Loan rates may not come down immediately even though the Reserve Bank of India (RBI) on Thursday cut the repo rate by 25 basis points (bps) for the third time in 2019. Bankers say the improved liquidity situation may not translate into lower deposit rates as banks remain wary in an environment of slow deposit growth. That, in turn, could result in lending rates remaining close to where they are now.
A senior executive at a large state-owned bank told FE: “It’s difficult to say whether deposit rates will fall. Our deposit rates are lower than that of most other banks. The banks who have much higher rates may have to start cutting the rates.”
Large public-sector banks (PSBs) and private banks may adopt separate strategies, as the latter set pays out relatively more for deposits, leaving them with greater room to cut deposit rates. State Bank of India (SBI) pays 7% per annum for one-year retail term deposits. While the monetary policy committee (MPC) has lowered the repo rate in each of its meetings in 2019, SBI has actually raised the rate on one-year deposits by 20 bps between February and May this year.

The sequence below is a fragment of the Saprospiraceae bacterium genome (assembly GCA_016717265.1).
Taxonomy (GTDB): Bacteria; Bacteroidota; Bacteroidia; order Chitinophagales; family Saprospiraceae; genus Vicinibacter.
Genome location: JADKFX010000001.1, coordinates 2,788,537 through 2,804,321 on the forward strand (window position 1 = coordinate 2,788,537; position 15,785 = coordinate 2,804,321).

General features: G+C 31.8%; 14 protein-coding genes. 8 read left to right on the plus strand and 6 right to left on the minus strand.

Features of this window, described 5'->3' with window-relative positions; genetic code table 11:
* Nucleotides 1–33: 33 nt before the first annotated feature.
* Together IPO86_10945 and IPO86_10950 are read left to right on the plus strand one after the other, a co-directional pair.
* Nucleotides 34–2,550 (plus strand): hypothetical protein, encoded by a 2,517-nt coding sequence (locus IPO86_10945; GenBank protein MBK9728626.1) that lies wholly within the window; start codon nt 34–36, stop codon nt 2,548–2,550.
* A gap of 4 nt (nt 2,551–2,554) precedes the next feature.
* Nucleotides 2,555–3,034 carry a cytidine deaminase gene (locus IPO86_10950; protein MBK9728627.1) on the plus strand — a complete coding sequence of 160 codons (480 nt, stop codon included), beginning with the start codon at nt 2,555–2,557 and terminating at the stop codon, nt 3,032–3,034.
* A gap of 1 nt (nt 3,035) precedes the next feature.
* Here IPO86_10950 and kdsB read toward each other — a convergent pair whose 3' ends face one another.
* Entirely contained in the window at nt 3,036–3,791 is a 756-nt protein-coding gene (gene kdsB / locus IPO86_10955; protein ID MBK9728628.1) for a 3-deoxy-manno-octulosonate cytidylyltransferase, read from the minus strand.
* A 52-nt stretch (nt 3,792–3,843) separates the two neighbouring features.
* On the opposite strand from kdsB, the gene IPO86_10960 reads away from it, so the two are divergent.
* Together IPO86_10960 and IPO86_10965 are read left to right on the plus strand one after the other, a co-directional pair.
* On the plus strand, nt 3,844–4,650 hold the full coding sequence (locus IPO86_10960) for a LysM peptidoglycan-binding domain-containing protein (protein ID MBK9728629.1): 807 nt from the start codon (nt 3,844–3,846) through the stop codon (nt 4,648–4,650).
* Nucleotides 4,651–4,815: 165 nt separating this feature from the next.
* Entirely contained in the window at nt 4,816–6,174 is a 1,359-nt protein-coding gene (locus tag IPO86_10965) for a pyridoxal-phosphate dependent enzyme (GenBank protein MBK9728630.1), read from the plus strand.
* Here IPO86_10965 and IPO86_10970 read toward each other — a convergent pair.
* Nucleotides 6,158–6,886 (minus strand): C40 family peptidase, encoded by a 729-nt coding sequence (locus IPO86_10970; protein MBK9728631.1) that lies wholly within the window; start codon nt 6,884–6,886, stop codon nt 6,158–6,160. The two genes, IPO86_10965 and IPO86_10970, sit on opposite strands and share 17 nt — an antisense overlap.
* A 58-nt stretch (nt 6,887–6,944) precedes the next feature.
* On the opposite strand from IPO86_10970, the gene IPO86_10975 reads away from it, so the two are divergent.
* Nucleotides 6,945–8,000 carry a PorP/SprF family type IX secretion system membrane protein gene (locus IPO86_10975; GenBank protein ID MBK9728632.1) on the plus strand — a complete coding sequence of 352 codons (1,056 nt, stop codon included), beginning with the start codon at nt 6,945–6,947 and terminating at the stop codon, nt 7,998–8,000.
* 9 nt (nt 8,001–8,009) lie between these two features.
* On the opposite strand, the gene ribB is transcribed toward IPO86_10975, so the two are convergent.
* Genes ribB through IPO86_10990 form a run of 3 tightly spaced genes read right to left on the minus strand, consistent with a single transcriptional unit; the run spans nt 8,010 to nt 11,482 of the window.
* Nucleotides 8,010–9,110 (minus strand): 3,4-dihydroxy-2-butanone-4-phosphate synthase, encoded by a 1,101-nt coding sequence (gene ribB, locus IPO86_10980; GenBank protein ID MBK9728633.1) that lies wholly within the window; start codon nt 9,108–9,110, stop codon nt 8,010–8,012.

Bank of Baroda (BoB) pays an even lower 6.7% on one-year retail deposits, while HDFC Bank offers 7.3%.
RBI governor Shaktikanta Das observed that the weighted average lending rates (WALRs) across the system show that banks have trasmitted to the extent of 21 bps on fresh rupee loans the 50 bps worth of rate cuts in 2019.
“Interest rates on lower-tenor money market instruments remain broadly aligned with the overnight WACR (weighted average call rate), reflecting near-full transmission of the reduction in policy rates,” Das said at the post-policy press conference, adding that the yield on the benchmark 10-year government security has also declined by about 40 bps from its average in April 2019 to about 7%.
However, the monetary policy statement highlighted that the WALR on older rupee loans increased by 4 bps as the past loans continue to be priced at high rates.
On the RBI’s older proposal to link lending rates to one of three external benchmarks for better transmission, Das said the matter needs further examination. “We are monitoring the transmission. So as soon as we take some decision in that regard, we will announce that.” In its April policy, the RBI had deferred the implementation of the new external benchmark-linked framework for pricing of loans, which was earlier supposed to come into force on April 1, 2019.